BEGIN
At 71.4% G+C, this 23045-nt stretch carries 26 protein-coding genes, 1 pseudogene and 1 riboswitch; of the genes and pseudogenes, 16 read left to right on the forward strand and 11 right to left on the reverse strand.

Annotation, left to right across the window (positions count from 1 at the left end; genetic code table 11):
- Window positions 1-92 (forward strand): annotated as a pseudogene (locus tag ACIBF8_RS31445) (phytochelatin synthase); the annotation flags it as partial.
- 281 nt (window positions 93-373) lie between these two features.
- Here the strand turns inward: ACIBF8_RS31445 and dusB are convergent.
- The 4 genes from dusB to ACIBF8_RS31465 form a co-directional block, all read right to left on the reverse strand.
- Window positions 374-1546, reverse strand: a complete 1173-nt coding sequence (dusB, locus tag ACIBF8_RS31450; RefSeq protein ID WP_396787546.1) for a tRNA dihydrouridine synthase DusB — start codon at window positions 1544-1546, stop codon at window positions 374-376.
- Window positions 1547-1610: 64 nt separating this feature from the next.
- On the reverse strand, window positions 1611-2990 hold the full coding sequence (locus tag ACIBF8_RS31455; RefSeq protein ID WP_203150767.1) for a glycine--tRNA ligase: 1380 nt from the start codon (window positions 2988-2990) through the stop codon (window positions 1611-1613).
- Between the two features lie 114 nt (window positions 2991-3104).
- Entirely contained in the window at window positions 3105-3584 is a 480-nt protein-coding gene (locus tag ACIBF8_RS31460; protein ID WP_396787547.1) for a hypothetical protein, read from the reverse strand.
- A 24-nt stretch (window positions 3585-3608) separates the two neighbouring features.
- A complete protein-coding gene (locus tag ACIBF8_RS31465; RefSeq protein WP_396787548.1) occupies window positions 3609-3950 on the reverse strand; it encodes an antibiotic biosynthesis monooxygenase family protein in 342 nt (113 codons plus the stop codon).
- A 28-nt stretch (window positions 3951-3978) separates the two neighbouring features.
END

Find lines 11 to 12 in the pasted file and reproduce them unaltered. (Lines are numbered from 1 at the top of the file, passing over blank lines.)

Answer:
- Entirely contained in the window at window positions 3105-3584 is a 480-nt protein-coding gene (locus tag ACIBF8_RS31460; protein ID WP_396787547.1) for a hypothetical protein, read from the reverse strand.
- A 24-nt stretch (window positions 3585-3608) separates the two neighbouring features.